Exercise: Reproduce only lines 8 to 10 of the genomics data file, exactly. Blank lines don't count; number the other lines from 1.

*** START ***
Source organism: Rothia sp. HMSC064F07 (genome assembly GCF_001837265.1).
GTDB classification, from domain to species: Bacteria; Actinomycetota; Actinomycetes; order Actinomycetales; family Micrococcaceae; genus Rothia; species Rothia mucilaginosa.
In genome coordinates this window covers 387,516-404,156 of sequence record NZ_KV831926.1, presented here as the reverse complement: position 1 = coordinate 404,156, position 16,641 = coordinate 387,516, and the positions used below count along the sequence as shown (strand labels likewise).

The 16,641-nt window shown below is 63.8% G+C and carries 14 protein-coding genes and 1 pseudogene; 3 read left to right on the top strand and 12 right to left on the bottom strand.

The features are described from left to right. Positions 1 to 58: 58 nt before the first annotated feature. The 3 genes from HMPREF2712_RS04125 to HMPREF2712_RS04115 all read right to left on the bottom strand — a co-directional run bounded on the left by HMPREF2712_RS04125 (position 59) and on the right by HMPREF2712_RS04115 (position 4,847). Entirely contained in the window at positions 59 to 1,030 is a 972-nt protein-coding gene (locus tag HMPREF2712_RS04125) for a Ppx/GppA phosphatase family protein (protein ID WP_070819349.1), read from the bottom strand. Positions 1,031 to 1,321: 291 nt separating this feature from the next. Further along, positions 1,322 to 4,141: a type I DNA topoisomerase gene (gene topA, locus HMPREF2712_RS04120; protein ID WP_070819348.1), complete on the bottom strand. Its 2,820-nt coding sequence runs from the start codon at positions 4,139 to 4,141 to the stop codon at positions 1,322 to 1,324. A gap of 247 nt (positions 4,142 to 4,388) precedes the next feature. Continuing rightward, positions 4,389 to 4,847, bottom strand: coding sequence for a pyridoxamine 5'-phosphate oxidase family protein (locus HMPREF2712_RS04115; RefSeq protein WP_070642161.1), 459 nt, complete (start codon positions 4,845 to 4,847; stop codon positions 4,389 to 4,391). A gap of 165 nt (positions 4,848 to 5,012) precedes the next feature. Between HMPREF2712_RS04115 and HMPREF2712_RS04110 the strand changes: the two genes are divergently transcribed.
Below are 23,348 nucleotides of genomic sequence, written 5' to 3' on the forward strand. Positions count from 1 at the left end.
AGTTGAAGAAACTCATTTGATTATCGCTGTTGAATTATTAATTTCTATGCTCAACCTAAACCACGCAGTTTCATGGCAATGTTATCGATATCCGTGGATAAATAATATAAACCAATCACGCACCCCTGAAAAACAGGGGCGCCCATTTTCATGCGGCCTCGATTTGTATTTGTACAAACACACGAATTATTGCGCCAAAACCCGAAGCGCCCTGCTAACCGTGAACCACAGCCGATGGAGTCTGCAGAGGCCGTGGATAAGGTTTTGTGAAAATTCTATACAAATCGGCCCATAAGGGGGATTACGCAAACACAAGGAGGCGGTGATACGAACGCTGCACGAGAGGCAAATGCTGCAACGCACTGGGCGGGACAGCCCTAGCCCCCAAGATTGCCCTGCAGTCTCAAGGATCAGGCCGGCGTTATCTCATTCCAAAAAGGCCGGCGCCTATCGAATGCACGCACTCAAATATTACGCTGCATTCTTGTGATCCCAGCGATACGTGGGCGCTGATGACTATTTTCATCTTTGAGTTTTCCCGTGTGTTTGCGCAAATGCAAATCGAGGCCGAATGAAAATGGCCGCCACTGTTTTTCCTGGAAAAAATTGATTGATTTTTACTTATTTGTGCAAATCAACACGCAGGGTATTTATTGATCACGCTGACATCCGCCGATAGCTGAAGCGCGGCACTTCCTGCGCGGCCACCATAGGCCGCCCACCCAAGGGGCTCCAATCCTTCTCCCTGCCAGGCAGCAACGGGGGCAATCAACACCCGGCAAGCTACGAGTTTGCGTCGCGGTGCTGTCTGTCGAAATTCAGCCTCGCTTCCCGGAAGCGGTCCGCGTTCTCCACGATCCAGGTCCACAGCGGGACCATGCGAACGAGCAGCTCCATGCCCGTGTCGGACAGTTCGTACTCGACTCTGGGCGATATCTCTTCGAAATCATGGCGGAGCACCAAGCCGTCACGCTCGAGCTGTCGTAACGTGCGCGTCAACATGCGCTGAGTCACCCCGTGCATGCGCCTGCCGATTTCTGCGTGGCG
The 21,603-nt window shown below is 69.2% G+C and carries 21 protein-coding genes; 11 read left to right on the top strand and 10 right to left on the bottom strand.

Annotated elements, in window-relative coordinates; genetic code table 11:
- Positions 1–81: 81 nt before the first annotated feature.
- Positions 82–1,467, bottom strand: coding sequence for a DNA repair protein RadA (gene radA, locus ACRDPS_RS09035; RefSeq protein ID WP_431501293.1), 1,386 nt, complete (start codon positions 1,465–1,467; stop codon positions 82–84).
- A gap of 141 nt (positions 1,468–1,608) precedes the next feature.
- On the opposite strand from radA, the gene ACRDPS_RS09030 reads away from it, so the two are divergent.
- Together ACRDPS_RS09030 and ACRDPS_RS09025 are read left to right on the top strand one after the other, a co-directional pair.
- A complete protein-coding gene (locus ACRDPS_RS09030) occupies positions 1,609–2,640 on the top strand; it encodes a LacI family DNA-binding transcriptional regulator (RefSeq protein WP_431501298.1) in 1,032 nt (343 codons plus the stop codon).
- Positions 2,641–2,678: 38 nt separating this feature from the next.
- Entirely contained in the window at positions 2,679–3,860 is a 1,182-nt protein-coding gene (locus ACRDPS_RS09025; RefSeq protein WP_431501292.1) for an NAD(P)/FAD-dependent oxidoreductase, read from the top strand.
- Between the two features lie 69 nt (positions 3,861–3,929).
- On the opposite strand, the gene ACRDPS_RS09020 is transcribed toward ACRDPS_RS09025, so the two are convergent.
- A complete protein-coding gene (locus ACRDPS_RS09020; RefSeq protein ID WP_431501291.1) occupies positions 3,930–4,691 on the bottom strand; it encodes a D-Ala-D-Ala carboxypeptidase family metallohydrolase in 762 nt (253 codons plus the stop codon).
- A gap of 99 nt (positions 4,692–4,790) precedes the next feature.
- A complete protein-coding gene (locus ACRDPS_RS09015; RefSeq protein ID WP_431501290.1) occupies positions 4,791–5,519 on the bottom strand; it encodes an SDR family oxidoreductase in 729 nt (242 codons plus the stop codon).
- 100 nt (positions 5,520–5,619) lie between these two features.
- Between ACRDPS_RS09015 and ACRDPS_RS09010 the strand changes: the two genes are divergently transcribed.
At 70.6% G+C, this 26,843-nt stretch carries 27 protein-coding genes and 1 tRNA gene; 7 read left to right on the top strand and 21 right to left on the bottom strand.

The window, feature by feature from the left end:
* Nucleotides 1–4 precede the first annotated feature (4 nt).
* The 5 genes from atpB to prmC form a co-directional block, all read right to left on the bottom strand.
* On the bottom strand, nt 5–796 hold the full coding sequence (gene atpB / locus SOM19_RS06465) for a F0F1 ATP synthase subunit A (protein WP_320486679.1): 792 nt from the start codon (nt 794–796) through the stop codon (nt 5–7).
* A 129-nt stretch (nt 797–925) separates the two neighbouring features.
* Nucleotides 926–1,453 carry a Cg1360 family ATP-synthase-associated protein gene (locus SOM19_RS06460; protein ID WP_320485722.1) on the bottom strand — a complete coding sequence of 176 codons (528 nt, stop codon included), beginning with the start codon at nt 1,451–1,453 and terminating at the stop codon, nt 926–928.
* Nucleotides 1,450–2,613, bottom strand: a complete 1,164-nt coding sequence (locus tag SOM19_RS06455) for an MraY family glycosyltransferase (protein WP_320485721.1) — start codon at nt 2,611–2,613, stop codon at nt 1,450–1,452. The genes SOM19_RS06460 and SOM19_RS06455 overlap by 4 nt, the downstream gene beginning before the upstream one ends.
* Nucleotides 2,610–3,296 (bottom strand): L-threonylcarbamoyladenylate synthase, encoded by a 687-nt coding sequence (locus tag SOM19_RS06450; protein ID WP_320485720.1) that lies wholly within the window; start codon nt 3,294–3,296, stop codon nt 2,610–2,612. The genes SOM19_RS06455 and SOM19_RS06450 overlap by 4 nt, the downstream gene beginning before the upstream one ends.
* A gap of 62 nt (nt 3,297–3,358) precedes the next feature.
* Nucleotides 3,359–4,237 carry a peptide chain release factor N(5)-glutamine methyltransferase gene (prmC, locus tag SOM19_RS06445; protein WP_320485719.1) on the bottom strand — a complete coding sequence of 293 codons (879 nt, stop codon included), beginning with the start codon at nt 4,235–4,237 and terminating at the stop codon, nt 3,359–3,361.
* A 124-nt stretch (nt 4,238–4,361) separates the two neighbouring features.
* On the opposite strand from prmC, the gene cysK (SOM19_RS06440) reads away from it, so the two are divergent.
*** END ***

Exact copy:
The 21,603-nt window shown below is 69.2% G+C and carries 21 protein-coding genes; 11 read left to right on the top strand and 10 right to left on the bottom strand.

Annotated elements, in window-relative coordinates; genetic code table 11:
- Positions 1–81: 81 nt before the first annotated feature.